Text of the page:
While our physical offices are closed until at least April 13 due Austin's COVID-19 "shelter-in-place" order, the Handbook of Texas will remain available at no-cost for you, your fellow history enthusiasts, and all Texas students currently mandated to study from home. If you have the capacity to help us maintain our online Texas history resources during these uncertain times, please consider making a 100% tax-deductible contribution today. Thank you for your support of TSHA and Texas history. Donate Today »


Laurie E. Jasinski

SCATTER BRANCH, TEXAS. Scatter Branch is a small rural community off Farm Road 2874 about eleven miles northeast of Greenville and four miles west of Commerce in northeastern Hunt County. Settlement began in this area between the South Sulphur and Middle Sulphur rivers as early as the 1850s. Pioneers included the Goff, Crunk, Crisp, Langford, and Blair families. Residents engaged in farming and stock raising, and the community was named for a nearby creek that overflowed its banks and scattered water over the landscape after heavy rains. A school and cemetery were soon established. In 1879 citizens built a new school house after the old structure burned, and the building also served as the place for church services. Sometime during the 1880s landowner B. F. Kelly donated a site for a church. In the early 1900s Scatter Branch served as its own school district, and the school had undergone various relocations and renovations through the years. Highway maps of the 1930s showed the school, church, and scattered farms in the area. By the second half of the twentieth century the school had closed, but the area maintained an active church community. Scatter Branch Church, owned jointly by Methodist and Baptist congregations, received a Texas Historical Marker in 1967. By 2000 Scatter Branch still appeared on highway maps, but no population figures were available.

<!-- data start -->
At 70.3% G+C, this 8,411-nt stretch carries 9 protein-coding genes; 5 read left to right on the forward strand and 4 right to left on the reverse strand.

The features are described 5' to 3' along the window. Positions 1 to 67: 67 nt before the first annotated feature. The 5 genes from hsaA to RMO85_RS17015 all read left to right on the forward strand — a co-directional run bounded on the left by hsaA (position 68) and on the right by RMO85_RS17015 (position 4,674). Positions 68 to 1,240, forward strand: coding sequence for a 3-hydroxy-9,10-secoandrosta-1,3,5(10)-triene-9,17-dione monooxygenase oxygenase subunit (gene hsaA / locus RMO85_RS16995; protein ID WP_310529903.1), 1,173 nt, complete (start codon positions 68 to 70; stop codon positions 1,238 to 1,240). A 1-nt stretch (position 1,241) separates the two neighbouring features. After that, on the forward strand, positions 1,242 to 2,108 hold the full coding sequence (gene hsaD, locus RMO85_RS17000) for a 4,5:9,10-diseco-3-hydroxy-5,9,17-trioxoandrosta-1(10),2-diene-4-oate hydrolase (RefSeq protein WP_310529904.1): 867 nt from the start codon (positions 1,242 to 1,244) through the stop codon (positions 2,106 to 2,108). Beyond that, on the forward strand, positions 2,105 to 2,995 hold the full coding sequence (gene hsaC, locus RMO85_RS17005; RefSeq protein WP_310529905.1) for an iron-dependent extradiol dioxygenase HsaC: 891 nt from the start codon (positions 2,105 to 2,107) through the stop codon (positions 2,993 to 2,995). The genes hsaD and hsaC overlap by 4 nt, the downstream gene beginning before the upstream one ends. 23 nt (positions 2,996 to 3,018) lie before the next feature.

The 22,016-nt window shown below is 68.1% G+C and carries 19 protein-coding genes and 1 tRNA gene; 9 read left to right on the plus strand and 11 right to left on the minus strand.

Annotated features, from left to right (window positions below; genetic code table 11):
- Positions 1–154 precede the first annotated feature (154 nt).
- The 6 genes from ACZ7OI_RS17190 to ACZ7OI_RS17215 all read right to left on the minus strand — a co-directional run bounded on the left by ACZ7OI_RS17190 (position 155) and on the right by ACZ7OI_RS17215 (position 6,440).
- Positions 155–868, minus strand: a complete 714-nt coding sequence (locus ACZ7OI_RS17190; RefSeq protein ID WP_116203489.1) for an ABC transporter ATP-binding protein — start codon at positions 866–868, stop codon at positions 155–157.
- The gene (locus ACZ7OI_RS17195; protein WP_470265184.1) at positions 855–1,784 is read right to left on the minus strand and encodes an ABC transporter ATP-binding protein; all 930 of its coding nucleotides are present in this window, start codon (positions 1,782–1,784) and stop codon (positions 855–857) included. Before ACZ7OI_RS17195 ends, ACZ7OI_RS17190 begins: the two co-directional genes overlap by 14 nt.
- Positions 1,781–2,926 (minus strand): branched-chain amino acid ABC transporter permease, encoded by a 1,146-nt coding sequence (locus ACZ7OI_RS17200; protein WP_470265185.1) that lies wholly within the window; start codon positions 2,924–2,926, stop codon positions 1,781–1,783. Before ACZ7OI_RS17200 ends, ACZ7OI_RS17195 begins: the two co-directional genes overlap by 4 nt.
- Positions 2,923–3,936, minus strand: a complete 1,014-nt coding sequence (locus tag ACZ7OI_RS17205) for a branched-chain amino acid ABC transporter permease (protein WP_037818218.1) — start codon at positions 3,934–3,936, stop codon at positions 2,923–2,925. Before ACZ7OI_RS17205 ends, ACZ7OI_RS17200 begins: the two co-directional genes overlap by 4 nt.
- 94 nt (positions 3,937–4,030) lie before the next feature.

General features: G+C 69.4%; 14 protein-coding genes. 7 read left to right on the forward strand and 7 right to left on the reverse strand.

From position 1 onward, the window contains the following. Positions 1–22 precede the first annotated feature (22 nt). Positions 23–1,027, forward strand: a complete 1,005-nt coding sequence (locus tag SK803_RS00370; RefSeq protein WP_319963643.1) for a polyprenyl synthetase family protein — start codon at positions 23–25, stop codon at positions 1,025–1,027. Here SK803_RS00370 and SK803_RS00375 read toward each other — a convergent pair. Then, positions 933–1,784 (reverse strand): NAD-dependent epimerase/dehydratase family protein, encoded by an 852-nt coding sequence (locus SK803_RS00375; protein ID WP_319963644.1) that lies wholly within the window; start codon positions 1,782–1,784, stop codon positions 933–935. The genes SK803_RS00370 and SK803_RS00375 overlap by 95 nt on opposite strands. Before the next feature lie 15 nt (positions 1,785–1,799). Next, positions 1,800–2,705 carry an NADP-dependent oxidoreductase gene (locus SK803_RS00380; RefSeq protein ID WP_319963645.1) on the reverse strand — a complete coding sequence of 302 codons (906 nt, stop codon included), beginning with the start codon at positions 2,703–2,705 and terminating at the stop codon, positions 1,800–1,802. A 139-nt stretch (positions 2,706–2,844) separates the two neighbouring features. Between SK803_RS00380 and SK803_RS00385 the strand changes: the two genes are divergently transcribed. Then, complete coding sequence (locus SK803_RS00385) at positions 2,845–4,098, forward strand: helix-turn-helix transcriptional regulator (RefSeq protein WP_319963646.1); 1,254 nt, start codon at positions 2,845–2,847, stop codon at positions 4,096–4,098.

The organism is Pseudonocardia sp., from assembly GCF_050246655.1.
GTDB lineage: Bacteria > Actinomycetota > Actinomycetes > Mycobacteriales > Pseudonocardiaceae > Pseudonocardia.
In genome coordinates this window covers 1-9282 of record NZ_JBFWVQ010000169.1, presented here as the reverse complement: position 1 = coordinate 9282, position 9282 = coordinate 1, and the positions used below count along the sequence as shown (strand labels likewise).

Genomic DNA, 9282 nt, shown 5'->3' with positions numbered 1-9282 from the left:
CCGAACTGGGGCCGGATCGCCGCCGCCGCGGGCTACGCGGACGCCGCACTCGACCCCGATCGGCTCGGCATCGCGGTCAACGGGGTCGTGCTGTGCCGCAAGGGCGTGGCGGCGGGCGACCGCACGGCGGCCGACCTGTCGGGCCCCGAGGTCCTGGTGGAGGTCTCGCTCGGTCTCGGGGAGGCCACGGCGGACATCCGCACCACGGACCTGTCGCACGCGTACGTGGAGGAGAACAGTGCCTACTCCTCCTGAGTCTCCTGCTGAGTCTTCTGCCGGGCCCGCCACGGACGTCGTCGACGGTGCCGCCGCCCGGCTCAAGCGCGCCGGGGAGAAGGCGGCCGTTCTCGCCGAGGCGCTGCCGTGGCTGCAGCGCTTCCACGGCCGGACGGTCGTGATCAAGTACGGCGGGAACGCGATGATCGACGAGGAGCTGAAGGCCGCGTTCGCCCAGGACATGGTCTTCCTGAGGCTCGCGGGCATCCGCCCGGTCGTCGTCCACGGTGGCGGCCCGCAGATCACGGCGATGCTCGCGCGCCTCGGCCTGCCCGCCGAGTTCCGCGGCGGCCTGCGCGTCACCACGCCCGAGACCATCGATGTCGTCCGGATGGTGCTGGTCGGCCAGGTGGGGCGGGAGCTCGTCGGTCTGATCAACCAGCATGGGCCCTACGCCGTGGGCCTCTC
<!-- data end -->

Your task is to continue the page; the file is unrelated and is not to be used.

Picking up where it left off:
C. W. Goff, Old-Timers of Hunt County, Texas (n.p.: Clara Colder Pluckett, 1983). W. Walworth Harrison, History of Greenville and Hunt County, Texas (Waco: Texian Press, 1976). Marker Files, Texas Historical Commission, Austin (Scatter Branch Church).

Image Use Disclaimer

All copyrighted materials included within the Handbook of Texas Online are in accordance with Title 17 U.S.C. Section 107 related to Copyright and “Fair Use” for Non-Profit educational institutions, which permits the Texas State Historical Association (TSHA), to utilize copyrighted materials to further scholarship, education, and inform the public. The TSHA makes every effort to conform to the principles of fair use and to comply with copyright law.

For more information go to: http://www.law.cornell.edu/uscode/17/107.shtml

If you wish to use copyrighted material from this site for purposes of your own that go beyond fair use, you must obtain permission from the copyright owner.


The following, adapted from the Chicago Manual of Style, 15th edition, is the preferred citation for this article.

Handbook of Texas Online, Laurie E. Jasinski, "SCATTER BRANCH, TX," accessed April 02, 2020, http://www.tshaonline.org/handbook/online/articles/hrsee.

Uploaded on June 15, 2010. Published by the Texas State Historical Association.
Texas AlmanacFor more information about towns and counties including physical features, statistics, weather, maps and much more, visit the Town Database on TexasAlmanac.com!
visit the mytsha forums to participate

View these posts and more when you register your free MyTSHA account.

Call for Papers: Texas Center for Working-Class Studies Events, Symposia, and Workshops
Hi all! You may be interested in this call for papers I received from the Texas Center for Working-Class Studies at Collin College...

Katy Jennings' Ride Scholarly Research Request
I'm doing research on Catherine Jennings Lockwood, specifically the incident known as "Katy Jennings' Ride." Her father was Gordon C. Jennings, the oldest man to die at the Alamo...

Texas Constitution of 1836 Co-Author- Elisha Pease? Ask a Historian
The TSHA profile of Elisha Marshall Pease states that he wrote part of the Texas Constitution although he was only a 24 year-old assistant secretary (not elected). I cannot find any other mention of this authorship work by Pease in other credible research about the credited Constution authors...